This past weekend I ran the Banque Scotia 21K de Montreal, my first Canada Running Series race of the year. I flew in on Friday evening and it was great practice to try to get the body feeling good and adjust to the 3 hour time change with a short lead up to the Sunday morning race — an especially good simulation for Ottawa Marathon as I will have one extra day in that instance. This past weekend my goal was to try to run fast, knowing that my legs might not allow for much, I was hoping for the best. If I felt fresh I was prepared to push it and if not then I would aim to run faster than marathon pace. Here’s how the race played out:
0-5K in 16:58
This section of the course was rerouted to include several kilometres on gravel, probably slowing things down a bit, but regardless I knew that it was going to be a tough day right off the bat. My legs felt heavy, my stride felt long, and things just felt hard. So, knowing that today was not going to be a pb day, I switched gears and focussed on just keeping a steady effort and securing the win.
5-10K in 17:33
Half of this section was a big headwind as we looped around the Olympic Basin. I was on my own with no one to tuck in behind — this seems to be a recurring theme from my spring races — it was in this section where I began to settle into a steadier rhythm.
10-15K in 17:39
Not much had changed here. I connected with another runner and it was nice to have company as we worked through the long stretches of wind together. I felt secure in my position at this point, noticing that 2nd place was at least a minute behind at the halfway mark.
15-20K in 17:36
At this point of the race I was thinking about a recent workout I had done during a long run which included 2x6K intervals off 1K jog. It was comforting to know that I had only 6K to go and certainly I knew I could do that!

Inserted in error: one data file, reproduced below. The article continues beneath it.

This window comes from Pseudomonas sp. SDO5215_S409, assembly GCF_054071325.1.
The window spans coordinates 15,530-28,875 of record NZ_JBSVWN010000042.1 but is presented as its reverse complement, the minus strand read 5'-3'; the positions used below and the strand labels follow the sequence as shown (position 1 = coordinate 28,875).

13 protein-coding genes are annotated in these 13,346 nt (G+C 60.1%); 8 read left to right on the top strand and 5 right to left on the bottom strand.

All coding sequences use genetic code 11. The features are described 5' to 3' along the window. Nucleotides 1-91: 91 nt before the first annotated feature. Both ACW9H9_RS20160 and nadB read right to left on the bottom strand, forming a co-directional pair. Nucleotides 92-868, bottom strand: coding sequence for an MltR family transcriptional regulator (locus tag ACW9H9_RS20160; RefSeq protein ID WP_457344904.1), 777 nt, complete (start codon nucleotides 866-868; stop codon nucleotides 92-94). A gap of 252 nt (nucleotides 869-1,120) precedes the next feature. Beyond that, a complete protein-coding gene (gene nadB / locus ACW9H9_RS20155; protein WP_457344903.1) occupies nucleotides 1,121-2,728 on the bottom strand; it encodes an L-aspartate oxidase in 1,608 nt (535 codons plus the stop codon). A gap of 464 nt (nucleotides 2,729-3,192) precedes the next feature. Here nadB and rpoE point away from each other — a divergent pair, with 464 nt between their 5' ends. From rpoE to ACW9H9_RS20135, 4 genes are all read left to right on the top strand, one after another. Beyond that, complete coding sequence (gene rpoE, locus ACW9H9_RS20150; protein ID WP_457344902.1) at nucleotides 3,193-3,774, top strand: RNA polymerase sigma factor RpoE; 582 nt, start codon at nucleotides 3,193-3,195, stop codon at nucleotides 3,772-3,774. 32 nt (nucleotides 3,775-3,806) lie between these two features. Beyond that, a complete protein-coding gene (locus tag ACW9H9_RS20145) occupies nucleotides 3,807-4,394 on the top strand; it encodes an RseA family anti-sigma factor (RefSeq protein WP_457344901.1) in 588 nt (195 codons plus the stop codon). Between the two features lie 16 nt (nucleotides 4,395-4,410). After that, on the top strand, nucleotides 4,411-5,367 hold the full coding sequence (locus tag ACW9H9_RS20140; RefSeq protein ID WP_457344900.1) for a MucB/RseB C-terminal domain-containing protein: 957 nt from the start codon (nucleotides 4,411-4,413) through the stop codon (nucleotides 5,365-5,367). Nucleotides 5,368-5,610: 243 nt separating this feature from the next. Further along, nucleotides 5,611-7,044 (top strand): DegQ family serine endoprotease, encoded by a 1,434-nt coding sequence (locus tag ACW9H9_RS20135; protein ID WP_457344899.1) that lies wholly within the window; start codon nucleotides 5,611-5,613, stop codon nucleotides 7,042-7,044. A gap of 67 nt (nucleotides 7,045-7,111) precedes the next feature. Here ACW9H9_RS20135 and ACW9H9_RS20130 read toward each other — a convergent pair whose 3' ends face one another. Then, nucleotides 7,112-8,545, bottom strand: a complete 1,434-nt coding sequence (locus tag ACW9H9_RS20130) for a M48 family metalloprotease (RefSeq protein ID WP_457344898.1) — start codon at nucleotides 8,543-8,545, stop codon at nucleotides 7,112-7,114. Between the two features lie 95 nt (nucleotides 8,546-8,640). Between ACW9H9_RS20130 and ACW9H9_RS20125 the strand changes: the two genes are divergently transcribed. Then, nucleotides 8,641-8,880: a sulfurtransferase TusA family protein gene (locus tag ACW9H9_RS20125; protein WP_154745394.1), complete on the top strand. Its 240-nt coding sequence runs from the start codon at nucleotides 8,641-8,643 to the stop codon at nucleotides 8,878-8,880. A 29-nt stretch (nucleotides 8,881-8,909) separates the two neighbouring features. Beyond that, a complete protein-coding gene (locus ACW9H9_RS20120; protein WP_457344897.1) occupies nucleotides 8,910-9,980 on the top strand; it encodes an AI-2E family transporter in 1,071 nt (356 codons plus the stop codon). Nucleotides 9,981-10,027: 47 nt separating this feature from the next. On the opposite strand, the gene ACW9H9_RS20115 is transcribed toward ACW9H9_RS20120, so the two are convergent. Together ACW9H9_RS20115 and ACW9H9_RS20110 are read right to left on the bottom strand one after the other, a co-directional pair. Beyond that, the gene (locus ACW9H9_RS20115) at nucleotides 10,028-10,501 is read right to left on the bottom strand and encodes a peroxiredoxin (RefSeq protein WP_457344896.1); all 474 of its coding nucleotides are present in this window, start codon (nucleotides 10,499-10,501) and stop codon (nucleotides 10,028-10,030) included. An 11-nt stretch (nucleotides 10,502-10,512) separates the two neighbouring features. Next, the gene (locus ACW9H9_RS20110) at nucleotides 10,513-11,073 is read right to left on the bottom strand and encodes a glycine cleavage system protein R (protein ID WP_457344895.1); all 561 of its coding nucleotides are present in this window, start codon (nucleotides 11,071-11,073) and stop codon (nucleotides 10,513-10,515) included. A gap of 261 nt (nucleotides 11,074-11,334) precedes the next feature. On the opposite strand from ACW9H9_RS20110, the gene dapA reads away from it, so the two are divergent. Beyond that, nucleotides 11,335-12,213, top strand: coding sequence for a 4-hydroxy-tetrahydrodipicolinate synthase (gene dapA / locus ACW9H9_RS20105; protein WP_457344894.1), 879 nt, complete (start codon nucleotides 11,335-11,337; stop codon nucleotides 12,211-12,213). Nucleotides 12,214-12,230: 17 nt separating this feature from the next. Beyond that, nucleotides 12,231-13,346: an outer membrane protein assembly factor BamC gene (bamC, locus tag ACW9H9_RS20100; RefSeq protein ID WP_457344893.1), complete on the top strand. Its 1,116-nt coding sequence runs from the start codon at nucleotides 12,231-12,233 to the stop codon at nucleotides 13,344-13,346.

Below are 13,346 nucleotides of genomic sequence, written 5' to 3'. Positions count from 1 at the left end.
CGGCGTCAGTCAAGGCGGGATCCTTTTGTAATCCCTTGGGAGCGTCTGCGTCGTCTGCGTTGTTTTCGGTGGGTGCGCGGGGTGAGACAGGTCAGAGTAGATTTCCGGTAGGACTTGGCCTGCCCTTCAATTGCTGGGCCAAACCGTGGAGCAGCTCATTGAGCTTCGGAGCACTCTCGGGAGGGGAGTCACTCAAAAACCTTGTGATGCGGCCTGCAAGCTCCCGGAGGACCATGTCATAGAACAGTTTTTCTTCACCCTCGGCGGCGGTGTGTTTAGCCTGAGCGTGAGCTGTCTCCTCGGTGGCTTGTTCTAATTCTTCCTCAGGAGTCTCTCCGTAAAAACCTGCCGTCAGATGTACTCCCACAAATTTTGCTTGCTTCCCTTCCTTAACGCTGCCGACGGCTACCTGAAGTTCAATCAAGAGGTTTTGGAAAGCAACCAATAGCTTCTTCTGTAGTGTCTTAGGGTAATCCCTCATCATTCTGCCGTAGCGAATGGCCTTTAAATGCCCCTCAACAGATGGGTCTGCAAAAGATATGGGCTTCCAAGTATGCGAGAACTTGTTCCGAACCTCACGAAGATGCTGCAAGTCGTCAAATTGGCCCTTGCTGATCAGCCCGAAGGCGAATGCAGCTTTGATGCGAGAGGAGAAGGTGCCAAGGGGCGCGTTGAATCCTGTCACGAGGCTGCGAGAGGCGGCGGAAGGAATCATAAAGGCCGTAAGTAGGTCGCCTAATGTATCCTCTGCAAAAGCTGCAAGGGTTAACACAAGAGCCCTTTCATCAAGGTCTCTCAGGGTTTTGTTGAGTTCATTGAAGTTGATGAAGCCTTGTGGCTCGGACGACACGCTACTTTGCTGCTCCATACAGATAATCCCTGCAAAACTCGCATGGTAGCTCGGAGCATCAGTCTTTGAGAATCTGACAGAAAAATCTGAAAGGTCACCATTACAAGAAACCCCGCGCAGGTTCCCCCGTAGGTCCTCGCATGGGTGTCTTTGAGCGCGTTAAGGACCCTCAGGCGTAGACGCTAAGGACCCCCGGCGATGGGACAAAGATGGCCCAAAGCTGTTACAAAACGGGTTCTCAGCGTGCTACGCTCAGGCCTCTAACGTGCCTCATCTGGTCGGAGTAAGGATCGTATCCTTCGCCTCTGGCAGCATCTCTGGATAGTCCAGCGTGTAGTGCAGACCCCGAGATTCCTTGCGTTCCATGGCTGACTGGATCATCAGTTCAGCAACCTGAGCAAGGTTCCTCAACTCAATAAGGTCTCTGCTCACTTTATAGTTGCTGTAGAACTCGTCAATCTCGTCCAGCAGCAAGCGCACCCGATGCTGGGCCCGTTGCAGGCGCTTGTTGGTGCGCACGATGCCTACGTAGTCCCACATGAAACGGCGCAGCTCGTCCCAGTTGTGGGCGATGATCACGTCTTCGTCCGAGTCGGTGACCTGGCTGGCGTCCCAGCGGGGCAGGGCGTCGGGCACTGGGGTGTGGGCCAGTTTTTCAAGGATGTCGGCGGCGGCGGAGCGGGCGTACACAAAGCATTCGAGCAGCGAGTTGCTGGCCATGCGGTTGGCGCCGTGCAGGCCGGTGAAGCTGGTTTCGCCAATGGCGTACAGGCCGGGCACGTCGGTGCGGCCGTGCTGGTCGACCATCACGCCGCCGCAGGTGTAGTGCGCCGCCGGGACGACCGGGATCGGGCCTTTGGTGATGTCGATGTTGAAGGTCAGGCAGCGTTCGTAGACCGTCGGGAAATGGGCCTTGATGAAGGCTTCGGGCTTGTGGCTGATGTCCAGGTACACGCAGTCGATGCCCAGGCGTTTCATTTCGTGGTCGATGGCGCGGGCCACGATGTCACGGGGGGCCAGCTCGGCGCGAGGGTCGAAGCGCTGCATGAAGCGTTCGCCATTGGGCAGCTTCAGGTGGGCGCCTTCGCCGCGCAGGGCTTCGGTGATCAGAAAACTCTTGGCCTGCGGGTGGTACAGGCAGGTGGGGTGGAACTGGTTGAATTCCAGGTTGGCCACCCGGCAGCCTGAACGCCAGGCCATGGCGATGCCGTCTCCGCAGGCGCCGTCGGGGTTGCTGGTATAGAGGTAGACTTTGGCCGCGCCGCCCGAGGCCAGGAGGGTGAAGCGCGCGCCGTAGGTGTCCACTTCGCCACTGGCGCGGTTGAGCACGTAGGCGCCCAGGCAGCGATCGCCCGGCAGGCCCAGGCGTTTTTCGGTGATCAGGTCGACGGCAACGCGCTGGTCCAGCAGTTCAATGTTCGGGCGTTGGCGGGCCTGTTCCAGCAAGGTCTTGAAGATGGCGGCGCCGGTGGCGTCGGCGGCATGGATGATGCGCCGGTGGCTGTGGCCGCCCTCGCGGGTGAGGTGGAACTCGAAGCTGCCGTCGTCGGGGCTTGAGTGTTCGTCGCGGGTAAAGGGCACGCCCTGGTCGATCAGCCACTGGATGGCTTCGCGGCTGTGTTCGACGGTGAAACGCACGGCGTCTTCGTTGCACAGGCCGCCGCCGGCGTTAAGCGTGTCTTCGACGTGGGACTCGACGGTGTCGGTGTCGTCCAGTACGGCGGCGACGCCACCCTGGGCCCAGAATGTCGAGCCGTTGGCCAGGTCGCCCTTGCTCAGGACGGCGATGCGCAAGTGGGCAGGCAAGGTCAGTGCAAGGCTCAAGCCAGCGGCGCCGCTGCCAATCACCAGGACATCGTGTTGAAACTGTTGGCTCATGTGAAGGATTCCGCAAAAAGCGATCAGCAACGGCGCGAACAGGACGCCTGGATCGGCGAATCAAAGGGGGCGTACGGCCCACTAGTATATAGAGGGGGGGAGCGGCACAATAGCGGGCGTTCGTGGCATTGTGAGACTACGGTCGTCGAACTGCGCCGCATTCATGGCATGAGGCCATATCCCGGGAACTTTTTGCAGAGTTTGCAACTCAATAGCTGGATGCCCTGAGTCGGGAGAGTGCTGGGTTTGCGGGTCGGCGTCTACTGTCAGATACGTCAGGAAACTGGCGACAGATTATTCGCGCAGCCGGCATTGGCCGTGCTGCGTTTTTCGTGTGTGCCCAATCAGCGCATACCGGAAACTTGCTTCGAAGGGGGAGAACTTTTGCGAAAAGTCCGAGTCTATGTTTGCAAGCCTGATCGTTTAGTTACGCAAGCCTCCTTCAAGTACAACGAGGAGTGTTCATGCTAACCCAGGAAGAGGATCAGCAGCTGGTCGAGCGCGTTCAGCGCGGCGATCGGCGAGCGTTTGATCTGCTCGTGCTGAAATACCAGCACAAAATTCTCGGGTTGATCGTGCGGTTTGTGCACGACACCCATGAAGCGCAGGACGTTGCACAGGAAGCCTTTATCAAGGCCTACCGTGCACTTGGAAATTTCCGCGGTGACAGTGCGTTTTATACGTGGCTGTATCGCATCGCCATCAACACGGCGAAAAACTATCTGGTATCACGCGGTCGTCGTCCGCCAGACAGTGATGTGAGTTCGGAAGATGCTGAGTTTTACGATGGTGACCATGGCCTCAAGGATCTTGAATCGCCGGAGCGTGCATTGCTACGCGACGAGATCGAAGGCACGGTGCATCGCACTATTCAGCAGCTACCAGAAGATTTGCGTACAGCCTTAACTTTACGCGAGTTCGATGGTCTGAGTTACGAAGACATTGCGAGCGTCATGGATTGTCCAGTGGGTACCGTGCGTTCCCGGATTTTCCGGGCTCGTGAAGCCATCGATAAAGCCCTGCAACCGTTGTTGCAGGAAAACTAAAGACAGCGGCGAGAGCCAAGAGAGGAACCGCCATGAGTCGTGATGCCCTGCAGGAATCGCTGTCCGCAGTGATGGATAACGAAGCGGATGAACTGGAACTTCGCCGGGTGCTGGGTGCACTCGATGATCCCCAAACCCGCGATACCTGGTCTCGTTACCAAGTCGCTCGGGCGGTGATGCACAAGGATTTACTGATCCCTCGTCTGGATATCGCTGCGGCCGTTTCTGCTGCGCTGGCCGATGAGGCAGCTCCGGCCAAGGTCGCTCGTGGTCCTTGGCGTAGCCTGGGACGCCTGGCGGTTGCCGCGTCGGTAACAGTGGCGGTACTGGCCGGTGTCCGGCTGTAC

Finished in 1:13:43 for 17th overall and 1st female
The finish line came quickly and I was surprised to see my time. Obviously I had taken my 5K splits along the way but I hadn't bothered to pay attention to my overall time or my ETA. I had just assumed that because my legs felt so tired I was going to run much slower. I was elated to come in much faster than marathon pace — despite not getting a pb (it was my 4th fastest half marathon time), it inidcates we're on the right track. It was just not a day that everything clicked and that’s okay. The stars can’t always align.
^ Keeping this moving along the Bassin Olympique (p.c.: Canada Running Series)
^^ Another action shot coutesy of Tribe Fitness. Happy to keep my streak alive at 3-3 (p.c.: Canada Running Series)
When I look back at the the week leading into the race it’s easy to see why my legs may not have felt super peppy. Despite having a couple short easy days on Friday and Saturday, I had run my longest long run workout the following Sunday totalling 38K. Following that, on Wednesday I had completed a workout of 6x2K on the roads. With Ottawa looming in the distance it’s okay for a half to feel hard at this point — the goal is to feel fresh on May 28th.
Next up is the Times Colonist 10K in Victoria this Sunday. I am expecting it to burn more than this past weekend but I am glad that it will be over quicker. It will be nice to not have to travel far for this one and I am looking forward to trying to better my 10K personal best. Catherine Watkins and I will be heading over together for this one so I know it will be a fun trip. Stay tuned for that recap next week. Thank you everyone for the positive feedback and congratulatory messages — this spring is certainly off to a great start and I really appreciate all the support!
^It was great to catch up with some Lancer Alums this weekend. I was able to meet up with Josh and Tanis Bolton and other fellow running friends for a shakeout after my long flight. We ran up Mont Royal and Tanis captured the pictures of the skyline and our group. The following day I also connected with former Lancer Stephaney Hortian -- it was such a treat to see these faces again!